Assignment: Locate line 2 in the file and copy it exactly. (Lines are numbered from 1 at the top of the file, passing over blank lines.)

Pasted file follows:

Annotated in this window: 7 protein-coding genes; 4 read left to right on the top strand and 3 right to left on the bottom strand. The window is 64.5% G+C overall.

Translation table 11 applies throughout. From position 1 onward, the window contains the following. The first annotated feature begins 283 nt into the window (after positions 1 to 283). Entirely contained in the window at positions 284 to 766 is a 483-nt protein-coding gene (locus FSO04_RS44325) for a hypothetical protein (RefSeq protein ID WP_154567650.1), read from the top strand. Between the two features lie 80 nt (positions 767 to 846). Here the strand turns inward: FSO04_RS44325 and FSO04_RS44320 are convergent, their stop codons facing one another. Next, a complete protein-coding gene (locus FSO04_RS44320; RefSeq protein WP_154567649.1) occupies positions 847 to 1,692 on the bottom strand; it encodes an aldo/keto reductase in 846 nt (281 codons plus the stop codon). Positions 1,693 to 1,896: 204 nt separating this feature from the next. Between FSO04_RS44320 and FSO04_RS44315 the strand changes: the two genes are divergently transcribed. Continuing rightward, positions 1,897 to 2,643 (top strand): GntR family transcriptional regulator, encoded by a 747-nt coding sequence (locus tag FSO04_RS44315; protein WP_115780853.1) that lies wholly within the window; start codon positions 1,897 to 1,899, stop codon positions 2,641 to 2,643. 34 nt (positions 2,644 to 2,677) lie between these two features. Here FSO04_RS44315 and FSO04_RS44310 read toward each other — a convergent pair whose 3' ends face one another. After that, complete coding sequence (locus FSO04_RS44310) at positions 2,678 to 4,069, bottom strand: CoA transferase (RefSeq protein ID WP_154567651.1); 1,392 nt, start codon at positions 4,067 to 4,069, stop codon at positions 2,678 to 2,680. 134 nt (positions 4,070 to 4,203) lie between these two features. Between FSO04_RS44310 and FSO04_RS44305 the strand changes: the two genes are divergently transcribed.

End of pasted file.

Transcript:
Translation table 11 applies throughout. From position 1 onward, the window contains the following. The first annotated feature begins 283 nt into the window (after positions 1 to 283). Entirely contained in the window at positions 284 to 766 is a 483-nt protein-coding gene (locus FSO04_RS44325) for a hypothetical protein (RefSeq protein ID WP_154567650.1), read from the top strand. Between the two features lie 80 nt (positions 767 to 846). Here the strand turns inward: FSO04_RS44325 and FSO04_RS44320 are convergent, their stop codons facing one another. Next, a complete protein-coding gene (locus FSO04_RS44320; RefSeq protein WP_154567649.1) occupies positions 847 to 1,692 on the bottom strand; it encodes an aldo/keto reductase in 846 nt (281 codons plus the stop codon). Positions 1,693 to 1,896: 204 nt separating this feature from the next. Between FSO04_RS44320 and FSO04_RS44315 the strand changes: the two genes are divergently transcribed. Continuing rightward, positions 1,897 to 2,643 (top strand): GntR family transcriptional regulator, encoded by a 747-nt coding sequence (locus tag FSO04_RS44315; protein WP_115780853.1) that lies wholly within the window; start codon positions 1,897 to 1,899, stop codon positions 2,641 to 2,643. 34 nt (positions 2,644 to 2,677) lie between these two features. Here FSO04_RS44315 and FSO04_RS44310 read toward each other — a convergent pair whose 3' ends face one another. After that, complete coding sequence (locus FSO04_RS44310) at positions 2,678 to 4,069, bottom strand: CoA transferase (RefSeq protein ID WP_154567651.1); 1,392 nt, start codon at positions 4,067 to 4,069, stop codon at positions 2,678 to 2,680. 134 nt (positions 4,070 to 4,203) lie between these two features. Between FSO04_RS44310 and FSO04_RS44305 the strand changes: the two genes are divergently transcribed.